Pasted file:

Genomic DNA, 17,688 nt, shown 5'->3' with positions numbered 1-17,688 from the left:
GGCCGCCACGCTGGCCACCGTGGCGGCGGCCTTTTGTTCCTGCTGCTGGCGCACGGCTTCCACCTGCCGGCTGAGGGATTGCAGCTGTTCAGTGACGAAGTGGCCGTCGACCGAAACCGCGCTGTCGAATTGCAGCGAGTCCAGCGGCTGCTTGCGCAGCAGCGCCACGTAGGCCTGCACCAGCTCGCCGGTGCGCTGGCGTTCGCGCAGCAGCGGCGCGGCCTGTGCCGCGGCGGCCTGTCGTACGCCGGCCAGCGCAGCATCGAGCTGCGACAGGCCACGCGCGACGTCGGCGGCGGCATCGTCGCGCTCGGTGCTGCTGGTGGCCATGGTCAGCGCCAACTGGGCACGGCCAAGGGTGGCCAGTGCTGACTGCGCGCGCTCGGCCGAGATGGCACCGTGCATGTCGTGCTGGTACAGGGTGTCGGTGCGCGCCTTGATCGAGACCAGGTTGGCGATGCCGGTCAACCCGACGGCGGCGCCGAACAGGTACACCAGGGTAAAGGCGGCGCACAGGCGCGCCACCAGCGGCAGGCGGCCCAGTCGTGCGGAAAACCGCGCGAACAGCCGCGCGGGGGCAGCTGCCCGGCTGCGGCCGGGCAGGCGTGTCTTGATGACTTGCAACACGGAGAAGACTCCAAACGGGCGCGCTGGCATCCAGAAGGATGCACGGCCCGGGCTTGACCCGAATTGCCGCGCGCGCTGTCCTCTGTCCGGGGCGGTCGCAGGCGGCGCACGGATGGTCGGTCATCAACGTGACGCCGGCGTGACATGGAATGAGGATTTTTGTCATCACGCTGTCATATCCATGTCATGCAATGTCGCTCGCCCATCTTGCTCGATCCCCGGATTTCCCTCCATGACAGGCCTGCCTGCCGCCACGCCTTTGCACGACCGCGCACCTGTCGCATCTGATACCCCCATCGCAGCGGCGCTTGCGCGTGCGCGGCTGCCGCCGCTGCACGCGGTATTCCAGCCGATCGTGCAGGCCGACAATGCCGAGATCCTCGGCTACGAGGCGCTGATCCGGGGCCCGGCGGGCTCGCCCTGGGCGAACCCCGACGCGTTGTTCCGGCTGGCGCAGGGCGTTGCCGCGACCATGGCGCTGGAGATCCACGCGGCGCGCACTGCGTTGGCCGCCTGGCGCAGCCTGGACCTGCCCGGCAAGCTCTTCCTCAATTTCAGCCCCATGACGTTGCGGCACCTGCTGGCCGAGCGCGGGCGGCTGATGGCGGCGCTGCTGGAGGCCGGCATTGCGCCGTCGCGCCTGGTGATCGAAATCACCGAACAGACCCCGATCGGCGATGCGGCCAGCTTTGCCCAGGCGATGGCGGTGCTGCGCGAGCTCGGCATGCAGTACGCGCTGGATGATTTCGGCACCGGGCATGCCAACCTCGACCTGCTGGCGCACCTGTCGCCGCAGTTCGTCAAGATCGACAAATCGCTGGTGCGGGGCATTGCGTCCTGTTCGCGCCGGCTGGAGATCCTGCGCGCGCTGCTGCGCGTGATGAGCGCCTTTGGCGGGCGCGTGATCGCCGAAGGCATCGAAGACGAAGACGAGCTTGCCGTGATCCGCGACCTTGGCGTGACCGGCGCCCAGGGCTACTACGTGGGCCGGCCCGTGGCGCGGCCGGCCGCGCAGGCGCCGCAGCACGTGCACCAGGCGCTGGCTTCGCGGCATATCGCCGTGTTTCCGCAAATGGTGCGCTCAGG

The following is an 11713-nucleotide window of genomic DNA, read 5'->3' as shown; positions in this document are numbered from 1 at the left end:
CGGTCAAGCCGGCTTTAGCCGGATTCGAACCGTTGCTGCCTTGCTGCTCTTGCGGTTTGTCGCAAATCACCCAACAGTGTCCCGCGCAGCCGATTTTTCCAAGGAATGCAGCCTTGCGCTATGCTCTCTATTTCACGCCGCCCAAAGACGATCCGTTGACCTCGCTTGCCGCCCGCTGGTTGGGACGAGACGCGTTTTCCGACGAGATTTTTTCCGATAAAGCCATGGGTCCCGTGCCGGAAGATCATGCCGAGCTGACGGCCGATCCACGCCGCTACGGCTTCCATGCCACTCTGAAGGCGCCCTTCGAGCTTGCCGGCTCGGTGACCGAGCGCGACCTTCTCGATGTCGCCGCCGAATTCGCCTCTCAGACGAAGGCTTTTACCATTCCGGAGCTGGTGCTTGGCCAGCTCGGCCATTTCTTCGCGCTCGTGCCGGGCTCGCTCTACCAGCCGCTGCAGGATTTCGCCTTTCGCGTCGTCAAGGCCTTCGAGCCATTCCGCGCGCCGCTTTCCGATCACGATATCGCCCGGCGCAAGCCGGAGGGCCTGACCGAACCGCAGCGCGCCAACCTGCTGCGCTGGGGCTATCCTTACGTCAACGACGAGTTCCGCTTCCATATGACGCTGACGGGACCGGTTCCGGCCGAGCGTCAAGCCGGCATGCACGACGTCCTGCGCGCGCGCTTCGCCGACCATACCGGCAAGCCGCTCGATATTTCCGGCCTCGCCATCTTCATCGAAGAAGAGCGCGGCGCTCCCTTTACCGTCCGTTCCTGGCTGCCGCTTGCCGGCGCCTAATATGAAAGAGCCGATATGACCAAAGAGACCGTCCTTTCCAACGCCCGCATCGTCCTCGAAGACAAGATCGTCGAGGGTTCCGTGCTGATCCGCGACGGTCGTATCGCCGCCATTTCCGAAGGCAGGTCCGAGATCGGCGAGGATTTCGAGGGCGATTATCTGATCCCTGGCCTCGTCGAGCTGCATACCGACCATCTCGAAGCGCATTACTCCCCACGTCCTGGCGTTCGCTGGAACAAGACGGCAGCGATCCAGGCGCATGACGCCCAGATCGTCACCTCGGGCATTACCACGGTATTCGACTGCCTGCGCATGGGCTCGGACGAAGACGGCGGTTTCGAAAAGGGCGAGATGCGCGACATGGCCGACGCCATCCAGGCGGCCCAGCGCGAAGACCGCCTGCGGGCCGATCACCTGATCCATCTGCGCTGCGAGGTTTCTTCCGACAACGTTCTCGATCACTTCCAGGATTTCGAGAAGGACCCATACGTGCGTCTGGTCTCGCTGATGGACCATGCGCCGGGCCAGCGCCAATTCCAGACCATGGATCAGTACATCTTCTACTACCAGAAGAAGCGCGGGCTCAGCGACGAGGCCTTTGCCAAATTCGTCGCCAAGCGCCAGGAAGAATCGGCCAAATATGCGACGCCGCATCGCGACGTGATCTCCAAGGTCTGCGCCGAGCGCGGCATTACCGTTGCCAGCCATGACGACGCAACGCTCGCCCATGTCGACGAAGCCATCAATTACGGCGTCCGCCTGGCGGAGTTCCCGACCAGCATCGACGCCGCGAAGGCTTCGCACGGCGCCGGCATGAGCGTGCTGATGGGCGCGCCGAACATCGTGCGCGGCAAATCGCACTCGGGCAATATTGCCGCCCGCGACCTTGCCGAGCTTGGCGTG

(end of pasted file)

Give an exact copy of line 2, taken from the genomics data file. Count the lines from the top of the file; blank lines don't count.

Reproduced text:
GGCCGCCACGCTGGCCACCGTGGCGGCGGCCTTTTGTTCCTGCTGCTGGCGCACGGCTTCCACCTGCCGGCTGAGGGATTGCAGCTGTTCAGTGACGAAGTGGCCGTCGACCGAAACCGCGCTGTCGAATTGCAGCGAGTCCAGCGGCTGCTTGCGCAGCAGCGCCACGTAGGCCTGCACCAGCTCGCCGGTGCGCTGGCGTTCGCGCAGCAGCGGCGCGGCCTGTGCCGCGGCGGCCTGTCGTACGCCGGCCAGCGCAGCATCGAGCTGCGACAGGCCACGCGCGACGTCGGCGGCGGCATCGTCGCGCTCGGTGCTGCTGGTGGCCATGGTCAGCGCCAACTGGGCACGGCCAAGGGTGGCCAGTGCTGACTGCGCGCGCTCGGCCGAGATGGCACCGTGCATGTCGTGCTGGTACAGGGTGTCGGTGCGCGCCTTGATCGAGACCAGGTTGGCGATGCCGGTCAACCCGACGGCGGCGCCGAACAGGTACACCAGGGTAAAGGCGGCGCACAGGCGCGCCACCAGCGGCAGGCGGCCCAGTCGTGCGGAAAACCGCGCGAACAGCCGCGCGGGGGCAGCTGCCCGGCTGCGGCCGGGCAGGCGTGTCTTGATGACTTGCAACACGGAGAAGACTCCAAACGGGCGCGCTGGCATCCAGAAGGATGCACGGCCCGGGCTTGACCCGAATTGCCGCGCGCGCTGTCCTCTGTCCGGGGCGGTCGCAGGCGGCGCACGGATGGTCGGTCATCAACGTGACGCCGGCGTGACATGGAATGAGGATTTTTGTCATCACGCTGTCATATCCATGTCATGCAATGTCGCTCGCCCATCTTGCTCGATCCCCGGATTTCCCTCCATGACAGGCCTGCCTGCCGCCACGCCTTTGCACGACCGCGCACCTGTCGCATCTGATACCCCCATCGCAGCGGCGCTTGCGCGTGCGCGGCTGCCGCCGCTGCACGCGGTATTCCAGCCGATCGTGCAGGCCGACAATGCCGAGATCCTCGGCTACGAGGCGCTGATCCGGGGCCCGGCGGGCTCGCCCTGGGCGAACCCCGACGCGTTGTTCCGGCTGGCGCAGGGCGTTGCCGCGACCATGGCGCTGGAGATCCACGCGGCGCGCACTGCGTTGGCCGCCTGGCGCAGCCTGGACCTGCCCGGCAAGCTCTTCCTCAATTTCAGCCCCATGACGTTGCGGCACCTGCTGGCCGAGCGCGGGCGGCTGATGGCGGCGCTGCTGGAGGCCGGCATTGCGCCGTCGCGCCTGGTGATCGAAATCACCGAACAGACCCCGATCGGCGATGCGGCCAGCTTTGCCCAGGCGATGGCGGTGCTGCGCGAGCTCGGCATGCAGTACGCGCTGGATGATTTCGGCACCGGGCATGCCAACCTCGACCTGCTGGCGCACCTGTCGCCGCAGTTCGTCAAGATCGACAAATCGCTGGTGCGGGGCATTGCGTCCTGTTCGCGCCGGCTGGAGATCCTGCGCGCGCTGCTGCGCGTGATGAGCGCCTTTGGCGGGCGCGTGATCGCCGAAGGCATCGAAGACGAAGACGAGCTTGCCGTGATCCGCGACCTTGGCGTGACCGGCGCCCAGGGCTACTACGTGGGCCGGCCCGTGGCGCGGCCGGCCGCGCAGGCGCCGCAGCACGTGCACCAGGCGCTGGCTTCGCGGCATATCGCCGTGTTTCCGCAAATGGTGCGCTCAGG